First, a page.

by Mimi Hedl

With Michaelmas Day fast approaching, the mid-point of winter when “half our hay and half our wood should still remain,” I checked my to-do list. I still hadn’t made the raised beds for the culinary garden. That garden has twelve beds that measure 32-inchest wide by 48-inches long, and four beds 48-inches wide by 72-inches long. When designing the garden, twenty-seven years ago, I wanted that garden, the Medicinal and Brother Cadfael’s, to have formal beds. The other gardens, the Cottage, Butterfly, Meditation, Death and Entrance would have looser boundaries. Back then I admired the organized beauty of English gardens, especially the monastic herbal gardens, hence Cadfael’s. I think even now I’d want some order, though perhaps not as much. A different time, a different woman.

Ron made the beds out of lumber we’d salvaged from old barns and chicken houses we’d tear down. We both admired the look of this old wood, with many years of service left in most pieces. What didn’t merit a new life, became cook wood that produced delicious cornbread and baked beans, apple pies and canned tomatoes. Ron used nails to fasten the boards, I use screws. The screws come out more easily if I have to replace one of the four partners. I also use 2x4s instead of 1x4s. That means the beds weigh twice as much, but they last longer too.

A day came along that seemed perfect for cutting the lumber for the beds. After assembling my tools, Skillsaw, square, pencil, tape measure, ear plugs, clamps and saw horses, I headed down to the hay barn where I have my lumber yard. I need wood for five replacement beds.

I love my lumber yard. I save wood of all sizes and shapes and I organize the piles too. In fact, whenever I pull out a piece of wood, I move around other pieces if I see something out of place. A piece of cedar mixed in with the oak, pine mixed in with the treated lumber … You could call it dithering or nitpicking, I call it fun. I used to ask my mother if I could arrange her spice shelf, and would clean everything out and put it back together in some sort of order. It didn’t stay that way long, but then I could do it again. When we’d cut our winter supply of wood, Ron would holler at me in the woods, “There you go, neatening up the woods. Come help me pull this log out.” I confess. It seems silly, but I feel compelled to do this sort of senseless work. I don’t have control over much, but I can establish some sort of order for some short period.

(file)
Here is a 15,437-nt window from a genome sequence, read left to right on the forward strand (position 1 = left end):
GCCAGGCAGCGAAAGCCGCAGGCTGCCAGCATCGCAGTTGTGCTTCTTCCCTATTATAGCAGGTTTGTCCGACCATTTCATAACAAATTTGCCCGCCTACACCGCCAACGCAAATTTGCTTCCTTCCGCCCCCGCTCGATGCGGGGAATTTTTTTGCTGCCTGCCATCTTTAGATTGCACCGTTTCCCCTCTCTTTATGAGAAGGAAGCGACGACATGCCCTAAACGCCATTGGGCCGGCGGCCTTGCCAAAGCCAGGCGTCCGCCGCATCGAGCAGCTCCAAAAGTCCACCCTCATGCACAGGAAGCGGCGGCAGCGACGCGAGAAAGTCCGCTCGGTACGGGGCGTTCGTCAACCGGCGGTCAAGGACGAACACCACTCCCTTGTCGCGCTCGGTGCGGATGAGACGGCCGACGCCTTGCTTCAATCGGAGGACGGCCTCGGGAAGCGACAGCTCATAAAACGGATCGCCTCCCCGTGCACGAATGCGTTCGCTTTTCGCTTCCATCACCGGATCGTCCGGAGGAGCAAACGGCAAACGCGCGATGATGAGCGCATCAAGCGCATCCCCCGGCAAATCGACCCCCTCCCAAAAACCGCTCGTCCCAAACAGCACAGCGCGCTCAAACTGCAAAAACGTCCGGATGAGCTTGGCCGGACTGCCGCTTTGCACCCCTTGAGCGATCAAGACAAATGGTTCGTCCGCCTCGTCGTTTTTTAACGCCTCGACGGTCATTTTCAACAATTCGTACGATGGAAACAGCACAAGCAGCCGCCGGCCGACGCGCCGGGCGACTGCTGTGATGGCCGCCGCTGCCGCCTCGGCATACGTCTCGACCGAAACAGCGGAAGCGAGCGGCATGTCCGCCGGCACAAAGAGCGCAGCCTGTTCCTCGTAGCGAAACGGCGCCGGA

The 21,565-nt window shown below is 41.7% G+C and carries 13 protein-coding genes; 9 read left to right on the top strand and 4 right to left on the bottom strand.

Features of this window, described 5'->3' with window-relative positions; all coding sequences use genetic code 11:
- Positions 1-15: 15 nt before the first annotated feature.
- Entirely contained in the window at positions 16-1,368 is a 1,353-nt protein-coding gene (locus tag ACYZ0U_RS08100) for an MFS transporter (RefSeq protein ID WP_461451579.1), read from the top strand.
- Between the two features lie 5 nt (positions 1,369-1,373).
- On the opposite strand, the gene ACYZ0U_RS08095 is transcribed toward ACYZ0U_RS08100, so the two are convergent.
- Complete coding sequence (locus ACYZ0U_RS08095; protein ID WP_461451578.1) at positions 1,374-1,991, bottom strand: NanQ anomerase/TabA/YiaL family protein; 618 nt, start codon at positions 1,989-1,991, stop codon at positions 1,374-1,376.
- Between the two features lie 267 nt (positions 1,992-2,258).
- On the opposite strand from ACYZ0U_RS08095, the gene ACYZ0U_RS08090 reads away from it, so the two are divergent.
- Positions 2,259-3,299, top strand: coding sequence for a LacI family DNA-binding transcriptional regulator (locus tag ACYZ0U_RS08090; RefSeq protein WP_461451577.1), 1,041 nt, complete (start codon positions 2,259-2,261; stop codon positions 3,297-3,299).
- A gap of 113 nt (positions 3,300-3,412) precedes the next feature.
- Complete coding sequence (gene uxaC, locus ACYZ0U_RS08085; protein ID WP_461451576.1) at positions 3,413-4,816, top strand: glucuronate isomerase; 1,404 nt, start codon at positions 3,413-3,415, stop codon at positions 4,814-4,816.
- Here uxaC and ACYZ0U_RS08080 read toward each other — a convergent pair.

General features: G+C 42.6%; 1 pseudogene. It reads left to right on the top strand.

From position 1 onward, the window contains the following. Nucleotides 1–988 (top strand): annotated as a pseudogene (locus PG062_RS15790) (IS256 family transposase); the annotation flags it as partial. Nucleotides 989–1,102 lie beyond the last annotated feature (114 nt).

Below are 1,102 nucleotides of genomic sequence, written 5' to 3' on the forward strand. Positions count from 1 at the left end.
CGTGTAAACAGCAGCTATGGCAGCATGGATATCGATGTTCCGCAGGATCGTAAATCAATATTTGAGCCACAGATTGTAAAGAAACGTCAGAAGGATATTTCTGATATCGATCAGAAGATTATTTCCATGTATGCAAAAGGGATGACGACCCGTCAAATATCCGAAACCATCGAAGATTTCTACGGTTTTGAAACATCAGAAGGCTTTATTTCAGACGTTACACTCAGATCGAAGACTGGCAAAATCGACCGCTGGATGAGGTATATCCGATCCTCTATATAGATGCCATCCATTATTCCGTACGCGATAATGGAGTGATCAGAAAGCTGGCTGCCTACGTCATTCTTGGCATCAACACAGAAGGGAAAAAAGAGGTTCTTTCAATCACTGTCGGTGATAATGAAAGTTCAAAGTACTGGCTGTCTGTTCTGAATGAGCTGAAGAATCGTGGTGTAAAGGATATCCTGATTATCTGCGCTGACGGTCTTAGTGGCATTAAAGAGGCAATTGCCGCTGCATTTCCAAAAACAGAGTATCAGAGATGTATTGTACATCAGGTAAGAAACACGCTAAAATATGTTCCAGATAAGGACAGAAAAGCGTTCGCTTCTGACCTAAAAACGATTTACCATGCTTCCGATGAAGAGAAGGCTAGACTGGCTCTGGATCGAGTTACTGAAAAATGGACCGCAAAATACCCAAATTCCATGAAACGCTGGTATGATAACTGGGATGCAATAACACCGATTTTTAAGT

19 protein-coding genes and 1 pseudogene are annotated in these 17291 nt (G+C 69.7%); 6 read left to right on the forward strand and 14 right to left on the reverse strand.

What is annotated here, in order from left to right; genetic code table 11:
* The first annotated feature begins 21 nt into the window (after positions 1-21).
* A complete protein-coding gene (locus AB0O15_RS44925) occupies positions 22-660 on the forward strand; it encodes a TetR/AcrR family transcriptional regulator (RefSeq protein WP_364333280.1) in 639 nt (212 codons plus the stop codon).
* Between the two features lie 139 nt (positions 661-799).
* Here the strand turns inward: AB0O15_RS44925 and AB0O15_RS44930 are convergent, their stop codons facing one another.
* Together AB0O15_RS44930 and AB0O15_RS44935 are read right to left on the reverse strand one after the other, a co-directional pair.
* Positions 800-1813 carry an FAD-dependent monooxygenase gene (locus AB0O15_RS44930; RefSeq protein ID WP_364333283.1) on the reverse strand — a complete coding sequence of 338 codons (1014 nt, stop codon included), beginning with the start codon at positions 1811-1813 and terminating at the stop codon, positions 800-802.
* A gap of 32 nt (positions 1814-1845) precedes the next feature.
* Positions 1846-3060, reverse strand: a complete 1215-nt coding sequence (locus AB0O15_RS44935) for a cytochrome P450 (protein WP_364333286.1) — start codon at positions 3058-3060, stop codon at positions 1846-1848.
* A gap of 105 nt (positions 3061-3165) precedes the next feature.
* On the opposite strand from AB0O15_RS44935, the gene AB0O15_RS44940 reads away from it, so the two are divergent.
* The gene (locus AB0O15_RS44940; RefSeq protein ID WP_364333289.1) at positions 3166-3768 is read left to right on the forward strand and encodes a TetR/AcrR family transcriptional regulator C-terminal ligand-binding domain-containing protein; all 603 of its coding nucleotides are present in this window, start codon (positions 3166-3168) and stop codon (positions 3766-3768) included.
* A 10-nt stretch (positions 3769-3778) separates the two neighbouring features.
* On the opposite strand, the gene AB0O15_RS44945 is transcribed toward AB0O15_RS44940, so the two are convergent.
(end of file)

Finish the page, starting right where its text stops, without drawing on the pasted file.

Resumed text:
The supply of 2x4s has dwindled. I ‘ll have to ask Mark to ask his Uncle Henry, who has a sawmill, to let me buy some of the old 2x4s in his barn. A woman has to have her 2x4s after all. I find some shorter pieces, under 30-feet long, some under 48 feet. I can make them work.

I carry the lumber back to my saw horses and measure, mark and cut. When I have all the pieces for the five beds cut, I then cut 20 pieces for corner braces. I’ll screw into the corner braces instead of into the ends of the 2x4s. They have more strength that way.

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It took one short paragraph to say what I did, but it took me one day, including a short nap, and lunch, of course, to complete this chore. The next day, I carried all the pieces, in separate piles, onto the summer kitchen. (Thirty-five degrees seems way too cold to do delicate work outside.)

Since I have variable lengths of wood, I have to calculate where I’ll put the brace pieces for each bed. I become a bit confused. I haven’t established order yet, and will end up having to take the screws

out of the first 3 beds, and reassemble them correctly. The last two went together easily and quickly, like I knew what I did.

This work tires me. Drilling holes for 3 ½-inch decking screws into old oak would not qualify as fun. After all these years of using an electric, old-school drill where you can see fire inside the motor, has not made me an expert. I still have a slight tilt to my holes, with no one nearby to tell me, “away from you” as I prepare to drill another hole. No matter. The screws will hold the beds together and no one will know about the sexy tilt.

I put three beds together in a long day, exhausted at the end of the day. While the last two I put together in less than 2 hours and I felt terrific. It really does help when you know your craft. As I finished each bed, I hauled it out to the deck, and then down the steps to rest against the white oak. I’ll need my sled to haul them out to the Park. And one bed per trip. (A nice aside: each bed cost me the price of 20 decking screws, at 10-cents apiece, $2. Not bad for a raised bed with history and texture in its soul.)

Some day in early spring, I’ll go out to the Culinary with tape measure, shovel, wheel barrow and level. I’ll have to dig around the bed to make way for the new bed, a futzy job but pleasant enough when the sun shines. With the flowering quince eradicated from the space of the fig trees, new beds for the culinary herbs, I feel like I have a brand new Easter outfit, ready for spring.

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